The cooking can go on in the smoker or the pot. Why not cut the chuck into pieces, more surface area, and smoke it very low so you get the smoke and not the cook on the meat. Then cook the chili like before?
 

sandyut

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Good thread Brian! here is my go to chili recipe

Ingredients

3 T. vegetable oil
1 large onion, chopped
3-6 cloves garlic, chopped
1 lb. ground beef or buffalo
1 can (14 oz.) Tomatoes with liquid, chopped
1 t. salt
½ t. pepper
3t. cumin
1T. chili powder
1T. paprika
Jalapeno or Ancho powder to add heat as needed.
1T. Mexican oregano (regular if you don’t have mexi)
1 (14 oz.) can chili beans (pinto in sauce)
1 (14 oz.) can black beans rinsed and drained
1lb frozen Hatch roasted chopped green chili’s mild
1 bottle Guinness Stout – just about any beer works.

Directions

  • Heat the oil in medium stock pot over medium heat. Sauté the onion till brown and set aside.
  • Brown meat in a pan, then add to stock pot with onions.
  • Add garlic and stir one minute
  • Pour in tomatoes with liquid, beer, salt, pepper, cumin, chili powder, paprika, oregano Cover and simmer for 45 minutes.
  • Stir in beans and green chilies and cook another 25 minutes. Serve with grated cheese & sour cream.
  • Add more salt, season salt, pepper, chipotle powder, chili powder etc. to taste and heat.
 

chilerelleno

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ofelles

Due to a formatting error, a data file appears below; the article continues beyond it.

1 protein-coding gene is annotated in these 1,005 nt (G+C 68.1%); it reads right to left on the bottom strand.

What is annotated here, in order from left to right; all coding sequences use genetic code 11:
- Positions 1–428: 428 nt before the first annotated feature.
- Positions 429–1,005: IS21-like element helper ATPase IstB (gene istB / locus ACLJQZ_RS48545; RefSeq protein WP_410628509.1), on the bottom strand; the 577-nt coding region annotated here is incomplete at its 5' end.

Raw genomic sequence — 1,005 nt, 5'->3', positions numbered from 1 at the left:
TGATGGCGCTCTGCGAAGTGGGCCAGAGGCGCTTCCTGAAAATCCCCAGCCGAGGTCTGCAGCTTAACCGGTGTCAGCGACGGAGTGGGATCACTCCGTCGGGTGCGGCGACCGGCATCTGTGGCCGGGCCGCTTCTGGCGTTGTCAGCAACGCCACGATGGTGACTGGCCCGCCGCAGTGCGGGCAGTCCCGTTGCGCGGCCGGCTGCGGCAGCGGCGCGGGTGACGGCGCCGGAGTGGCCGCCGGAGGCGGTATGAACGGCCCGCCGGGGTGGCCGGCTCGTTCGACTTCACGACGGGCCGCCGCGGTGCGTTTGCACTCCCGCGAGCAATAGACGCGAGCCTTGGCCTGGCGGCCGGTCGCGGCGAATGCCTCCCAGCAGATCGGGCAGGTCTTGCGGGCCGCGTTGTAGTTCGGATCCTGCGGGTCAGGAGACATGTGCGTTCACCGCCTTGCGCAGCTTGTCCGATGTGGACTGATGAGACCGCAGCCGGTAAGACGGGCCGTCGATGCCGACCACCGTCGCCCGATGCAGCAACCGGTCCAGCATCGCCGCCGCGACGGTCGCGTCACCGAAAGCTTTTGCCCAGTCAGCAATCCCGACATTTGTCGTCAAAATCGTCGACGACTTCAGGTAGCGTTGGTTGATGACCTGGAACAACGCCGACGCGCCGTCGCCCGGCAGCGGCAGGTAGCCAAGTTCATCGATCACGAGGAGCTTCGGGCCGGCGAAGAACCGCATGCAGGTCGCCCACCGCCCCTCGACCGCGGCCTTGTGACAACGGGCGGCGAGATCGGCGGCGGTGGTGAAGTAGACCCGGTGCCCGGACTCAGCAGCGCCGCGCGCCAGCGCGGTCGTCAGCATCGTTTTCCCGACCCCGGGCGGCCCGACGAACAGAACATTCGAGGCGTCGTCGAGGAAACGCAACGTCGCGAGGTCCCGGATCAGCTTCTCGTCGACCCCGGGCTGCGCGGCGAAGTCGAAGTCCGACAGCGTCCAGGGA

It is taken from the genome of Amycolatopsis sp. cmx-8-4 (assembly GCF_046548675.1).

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Here is one that I done and really enjoy. started out a Yoder Forum video and I modified it to my liking. Enjoy!!

Smoked Tri-Tip Chili


Yield: just barely enough

Ingredients:
Chile powder:
  • 3 guajillo chiles (0.7 ounces)
  • 2 pasilla negro chiles (o.4 ounces)
  • 2 pasilla de Oaxaca chiles (0.3 ounces)
  • 1 ancho chile (0.4 ounces)
  • 8 árbol chiles (0.1 ounces)(used 4-9/19 Sally could eat it)
Spice mix:
  • 2 whole cloves, buds only
  • 1 star anise, seeds only
  • 2 teaspoons whole cumin seeds
  • ½ teaspoon whole coriander seeds
  • 2 teaspoons whole-leaf dried oregano, preferably Mexican oregano
  • 2 Turkish bay leaves
Chile
  • 1qt beef broth, homemade and rich, more or less as needed
  • 2 to3lb tri-tip roast, trimmed (can use NY or ?)
  • 1lb breakfast sausage
  • 2 medium yellow onions, diced
  • 4-6 Hatch green chiles or poblano peppers, diced
  • 4 cloves garlic, minced
  • 2-15oz cans canned San Marzano Tomatoes chopped (and sauce)
  • 2 tablespoons of lard
  • 2 tbsp Cattleman’s Grill Steakhouse Seasoning
  • Chili powder (from above)
  • 2 tsp cumin
  • 1 tsp red chili flakes or Aleppo Chile flakes
Preparation: